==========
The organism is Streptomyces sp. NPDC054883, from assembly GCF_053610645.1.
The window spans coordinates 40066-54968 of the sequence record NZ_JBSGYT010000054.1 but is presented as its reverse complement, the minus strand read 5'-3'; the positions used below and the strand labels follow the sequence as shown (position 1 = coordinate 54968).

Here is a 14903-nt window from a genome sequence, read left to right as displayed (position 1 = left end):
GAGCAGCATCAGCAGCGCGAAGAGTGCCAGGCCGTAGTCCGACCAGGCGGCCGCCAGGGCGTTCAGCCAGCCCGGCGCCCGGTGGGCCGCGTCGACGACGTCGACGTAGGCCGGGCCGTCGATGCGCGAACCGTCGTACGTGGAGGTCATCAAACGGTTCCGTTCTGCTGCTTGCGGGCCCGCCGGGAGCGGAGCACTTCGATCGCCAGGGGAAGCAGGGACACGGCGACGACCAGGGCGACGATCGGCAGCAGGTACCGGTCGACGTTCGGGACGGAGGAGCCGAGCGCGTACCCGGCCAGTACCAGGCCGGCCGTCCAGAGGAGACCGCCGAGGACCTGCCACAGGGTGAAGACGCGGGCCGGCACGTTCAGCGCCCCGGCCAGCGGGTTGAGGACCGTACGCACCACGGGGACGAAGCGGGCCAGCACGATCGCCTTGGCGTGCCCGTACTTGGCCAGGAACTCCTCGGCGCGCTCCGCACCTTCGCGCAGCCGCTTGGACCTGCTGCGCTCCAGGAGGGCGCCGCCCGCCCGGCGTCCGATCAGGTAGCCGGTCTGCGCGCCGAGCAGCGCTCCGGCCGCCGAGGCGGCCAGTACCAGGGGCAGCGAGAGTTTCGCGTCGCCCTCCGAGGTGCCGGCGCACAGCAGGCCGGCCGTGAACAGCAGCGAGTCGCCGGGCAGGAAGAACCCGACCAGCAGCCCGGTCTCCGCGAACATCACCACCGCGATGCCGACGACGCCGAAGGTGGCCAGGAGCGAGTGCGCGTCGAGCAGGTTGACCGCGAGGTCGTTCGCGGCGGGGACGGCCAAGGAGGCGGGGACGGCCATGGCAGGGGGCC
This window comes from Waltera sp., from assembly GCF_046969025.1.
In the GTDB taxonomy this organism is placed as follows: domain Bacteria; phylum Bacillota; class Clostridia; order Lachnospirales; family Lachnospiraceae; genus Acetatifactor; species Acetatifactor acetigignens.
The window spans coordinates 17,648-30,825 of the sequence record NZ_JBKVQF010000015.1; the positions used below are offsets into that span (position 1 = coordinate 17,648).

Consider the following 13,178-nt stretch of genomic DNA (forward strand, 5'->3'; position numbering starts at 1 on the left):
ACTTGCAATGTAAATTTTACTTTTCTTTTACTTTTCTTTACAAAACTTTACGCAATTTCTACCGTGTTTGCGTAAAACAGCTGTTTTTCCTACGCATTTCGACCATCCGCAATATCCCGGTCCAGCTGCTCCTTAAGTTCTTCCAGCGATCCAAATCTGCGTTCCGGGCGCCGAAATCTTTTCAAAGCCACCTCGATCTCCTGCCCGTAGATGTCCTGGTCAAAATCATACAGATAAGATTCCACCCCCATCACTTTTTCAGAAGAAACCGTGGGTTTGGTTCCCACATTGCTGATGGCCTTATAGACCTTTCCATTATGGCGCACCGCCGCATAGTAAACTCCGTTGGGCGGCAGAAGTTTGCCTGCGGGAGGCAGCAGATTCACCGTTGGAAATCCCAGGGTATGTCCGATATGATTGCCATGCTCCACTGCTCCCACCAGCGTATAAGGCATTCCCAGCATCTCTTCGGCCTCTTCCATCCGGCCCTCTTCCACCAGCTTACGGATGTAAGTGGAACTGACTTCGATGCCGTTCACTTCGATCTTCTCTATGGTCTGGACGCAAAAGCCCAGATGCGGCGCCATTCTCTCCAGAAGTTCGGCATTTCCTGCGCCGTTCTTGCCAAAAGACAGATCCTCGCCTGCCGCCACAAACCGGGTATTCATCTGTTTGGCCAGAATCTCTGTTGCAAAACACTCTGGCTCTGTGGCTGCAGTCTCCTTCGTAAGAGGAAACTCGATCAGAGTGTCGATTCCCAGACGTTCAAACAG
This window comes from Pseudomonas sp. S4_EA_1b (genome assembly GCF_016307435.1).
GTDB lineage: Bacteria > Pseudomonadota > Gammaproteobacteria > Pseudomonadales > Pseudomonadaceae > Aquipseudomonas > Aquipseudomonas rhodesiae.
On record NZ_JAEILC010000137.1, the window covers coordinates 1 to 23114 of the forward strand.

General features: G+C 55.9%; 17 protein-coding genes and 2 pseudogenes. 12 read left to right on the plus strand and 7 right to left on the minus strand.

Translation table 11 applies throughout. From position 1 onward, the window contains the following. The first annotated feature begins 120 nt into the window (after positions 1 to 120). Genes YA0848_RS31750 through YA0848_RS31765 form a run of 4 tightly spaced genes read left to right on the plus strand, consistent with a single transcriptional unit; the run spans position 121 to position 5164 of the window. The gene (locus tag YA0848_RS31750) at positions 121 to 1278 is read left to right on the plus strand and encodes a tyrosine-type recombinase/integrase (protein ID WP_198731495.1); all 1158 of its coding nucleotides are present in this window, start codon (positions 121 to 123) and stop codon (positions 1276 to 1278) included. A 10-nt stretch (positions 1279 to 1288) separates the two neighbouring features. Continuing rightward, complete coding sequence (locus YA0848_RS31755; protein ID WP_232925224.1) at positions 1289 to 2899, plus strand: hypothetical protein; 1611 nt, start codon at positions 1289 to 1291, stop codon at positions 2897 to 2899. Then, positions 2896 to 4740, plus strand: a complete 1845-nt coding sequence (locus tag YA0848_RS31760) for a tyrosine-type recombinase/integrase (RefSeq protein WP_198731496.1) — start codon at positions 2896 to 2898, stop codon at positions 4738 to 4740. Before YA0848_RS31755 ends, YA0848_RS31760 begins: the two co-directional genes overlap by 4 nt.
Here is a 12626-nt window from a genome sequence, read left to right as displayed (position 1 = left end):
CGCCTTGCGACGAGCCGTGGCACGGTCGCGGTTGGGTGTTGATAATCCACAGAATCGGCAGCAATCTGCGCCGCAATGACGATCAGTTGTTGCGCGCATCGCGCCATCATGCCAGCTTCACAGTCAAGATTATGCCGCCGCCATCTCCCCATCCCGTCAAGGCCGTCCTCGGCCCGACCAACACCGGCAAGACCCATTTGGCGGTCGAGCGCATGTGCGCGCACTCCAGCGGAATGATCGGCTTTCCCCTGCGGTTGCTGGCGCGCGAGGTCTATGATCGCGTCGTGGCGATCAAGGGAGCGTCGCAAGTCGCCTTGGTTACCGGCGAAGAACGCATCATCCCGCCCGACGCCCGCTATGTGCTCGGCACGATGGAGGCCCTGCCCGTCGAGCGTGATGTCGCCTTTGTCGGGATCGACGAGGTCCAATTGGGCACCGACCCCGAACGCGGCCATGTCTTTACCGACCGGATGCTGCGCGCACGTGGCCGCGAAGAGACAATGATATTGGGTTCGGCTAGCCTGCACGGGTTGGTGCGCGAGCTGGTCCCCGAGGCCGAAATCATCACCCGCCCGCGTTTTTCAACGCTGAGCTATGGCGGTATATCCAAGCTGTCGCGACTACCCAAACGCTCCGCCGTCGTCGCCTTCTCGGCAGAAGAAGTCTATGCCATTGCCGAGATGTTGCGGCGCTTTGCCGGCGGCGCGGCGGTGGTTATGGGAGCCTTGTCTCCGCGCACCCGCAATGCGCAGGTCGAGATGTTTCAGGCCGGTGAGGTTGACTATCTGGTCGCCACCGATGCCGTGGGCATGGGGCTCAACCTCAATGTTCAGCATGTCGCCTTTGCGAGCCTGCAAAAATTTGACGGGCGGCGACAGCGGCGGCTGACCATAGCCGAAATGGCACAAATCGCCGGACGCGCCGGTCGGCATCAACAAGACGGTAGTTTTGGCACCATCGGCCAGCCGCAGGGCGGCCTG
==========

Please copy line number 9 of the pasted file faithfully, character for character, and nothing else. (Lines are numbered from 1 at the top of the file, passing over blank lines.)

ACTTGCAATGTAAATTTTACTTTTCTTTTACTTTTCTTTACAAAACTTTACGCAATTTCTACCGTGTTTGCGTAAAACAGCTGTTTTTCCTACGCATTTCGACCATCCGCAATATCCCGGTCCAGCTGCTCCTTAAGTTCTTCCAGCGATCCAAATCTGCGTTCCGGGCGCCGAAATCTTTTCAAAGCCACCTCGATCTCCTGCCCGTAGATGTCCTGGTCAAAATCATACAGATAAGATTCCACCCCCATCACTTTTTCAGAAGAAACCGTGGGTTTGGTTCCCACATTGCTGATGGCCTTATAGACCTTTCCATTATGGCGCACCGCCGCATAGTAAACTCCGTTGGGCGGCAGAAGTTTGCCTGCGGGAGGCAGCAGATTCACCGTTGGAAATCCCAGGGTATGTCCGATATGATTGCCATGCTCCACTGCTCCCACCAGCGTATAAGGCATTCCCAGCATCTCTTCGGCCTCTTCCATCCGGCCCTCTTCCACCAGCTTACGGATGTAAGTGGAACTGACTTCGATGCCGTTCACTTCGATCTTCTCTATGGTCTGGACGCAAAAGCCCAGATGCGGCGCCATTCTCTCCAGAAGTTCGGCATTTCCTGCGCCGTTCTTGCCAAAAGACAGATCCTCGCCTGCCGCCACAAACCGGGTATTCATCTGTTTGGCCAGAATCTCTGTTGCAAAACACTCTGGCTCTGTGGCTGCAGTCTCCTTCGTAAGAGGAAACTCGATCAGAGTGTCGATTCCCAGACGTTCAAACAG